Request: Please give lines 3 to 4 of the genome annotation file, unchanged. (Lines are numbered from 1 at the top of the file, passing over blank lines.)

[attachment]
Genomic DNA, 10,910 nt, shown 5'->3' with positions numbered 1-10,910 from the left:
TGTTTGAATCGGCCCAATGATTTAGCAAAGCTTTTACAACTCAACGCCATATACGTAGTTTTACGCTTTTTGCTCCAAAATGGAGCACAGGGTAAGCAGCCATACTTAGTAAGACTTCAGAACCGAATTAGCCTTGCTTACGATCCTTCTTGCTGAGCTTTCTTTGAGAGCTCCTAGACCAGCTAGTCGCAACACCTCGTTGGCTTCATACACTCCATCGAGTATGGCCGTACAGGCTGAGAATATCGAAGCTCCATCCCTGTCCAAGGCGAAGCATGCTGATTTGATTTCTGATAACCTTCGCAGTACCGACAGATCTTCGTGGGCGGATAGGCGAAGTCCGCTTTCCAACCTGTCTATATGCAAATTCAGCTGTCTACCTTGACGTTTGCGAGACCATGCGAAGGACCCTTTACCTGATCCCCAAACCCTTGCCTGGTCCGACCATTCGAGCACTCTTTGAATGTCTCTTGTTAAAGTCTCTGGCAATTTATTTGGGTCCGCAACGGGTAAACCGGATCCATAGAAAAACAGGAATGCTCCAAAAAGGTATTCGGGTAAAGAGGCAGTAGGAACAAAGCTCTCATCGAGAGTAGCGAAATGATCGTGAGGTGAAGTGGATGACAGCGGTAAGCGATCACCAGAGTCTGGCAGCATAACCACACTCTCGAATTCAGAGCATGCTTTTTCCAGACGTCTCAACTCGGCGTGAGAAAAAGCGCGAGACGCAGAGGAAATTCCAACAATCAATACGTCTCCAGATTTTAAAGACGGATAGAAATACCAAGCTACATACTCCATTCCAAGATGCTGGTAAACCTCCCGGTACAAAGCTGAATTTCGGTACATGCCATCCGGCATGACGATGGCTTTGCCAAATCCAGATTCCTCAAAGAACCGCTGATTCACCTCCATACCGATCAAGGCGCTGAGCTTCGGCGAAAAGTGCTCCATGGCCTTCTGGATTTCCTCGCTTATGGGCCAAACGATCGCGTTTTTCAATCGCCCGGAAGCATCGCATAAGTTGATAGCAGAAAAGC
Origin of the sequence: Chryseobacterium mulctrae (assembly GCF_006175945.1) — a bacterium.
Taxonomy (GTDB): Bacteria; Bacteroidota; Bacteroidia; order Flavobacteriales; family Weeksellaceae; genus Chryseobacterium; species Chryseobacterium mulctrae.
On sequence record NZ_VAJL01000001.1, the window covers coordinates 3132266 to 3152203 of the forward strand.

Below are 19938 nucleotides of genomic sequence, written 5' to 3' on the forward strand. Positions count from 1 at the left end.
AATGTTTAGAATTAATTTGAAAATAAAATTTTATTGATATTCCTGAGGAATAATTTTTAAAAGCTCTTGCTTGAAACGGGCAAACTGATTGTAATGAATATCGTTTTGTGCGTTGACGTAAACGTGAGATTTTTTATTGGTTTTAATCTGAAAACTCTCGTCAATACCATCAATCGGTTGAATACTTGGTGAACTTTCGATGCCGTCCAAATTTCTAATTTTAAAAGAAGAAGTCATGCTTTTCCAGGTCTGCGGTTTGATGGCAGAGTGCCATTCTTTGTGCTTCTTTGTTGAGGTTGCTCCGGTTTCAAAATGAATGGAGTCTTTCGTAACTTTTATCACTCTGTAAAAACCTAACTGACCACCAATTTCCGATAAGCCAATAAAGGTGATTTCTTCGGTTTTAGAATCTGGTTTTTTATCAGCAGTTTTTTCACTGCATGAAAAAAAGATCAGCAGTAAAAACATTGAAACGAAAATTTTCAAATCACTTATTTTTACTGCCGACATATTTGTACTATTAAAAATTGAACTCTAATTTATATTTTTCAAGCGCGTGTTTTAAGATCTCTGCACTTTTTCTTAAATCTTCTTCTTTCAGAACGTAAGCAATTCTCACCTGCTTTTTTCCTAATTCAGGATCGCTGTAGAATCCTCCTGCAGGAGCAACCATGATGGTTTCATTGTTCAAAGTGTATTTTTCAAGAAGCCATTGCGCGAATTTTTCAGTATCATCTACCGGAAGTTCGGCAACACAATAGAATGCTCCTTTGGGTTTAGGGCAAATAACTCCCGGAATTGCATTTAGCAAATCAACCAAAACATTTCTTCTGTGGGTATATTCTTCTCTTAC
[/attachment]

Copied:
Origin of the sequence: Chryseobacterium mulctrae (assembly GCF_006175945.1) — a bacterium.
Taxonomy (GTDB): Bacteria; Bacteroidota; Bacteroidia; order Flavobacteriales; family Weeksellaceae; genus Chryseobacterium; species Chryseobacterium mulctrae.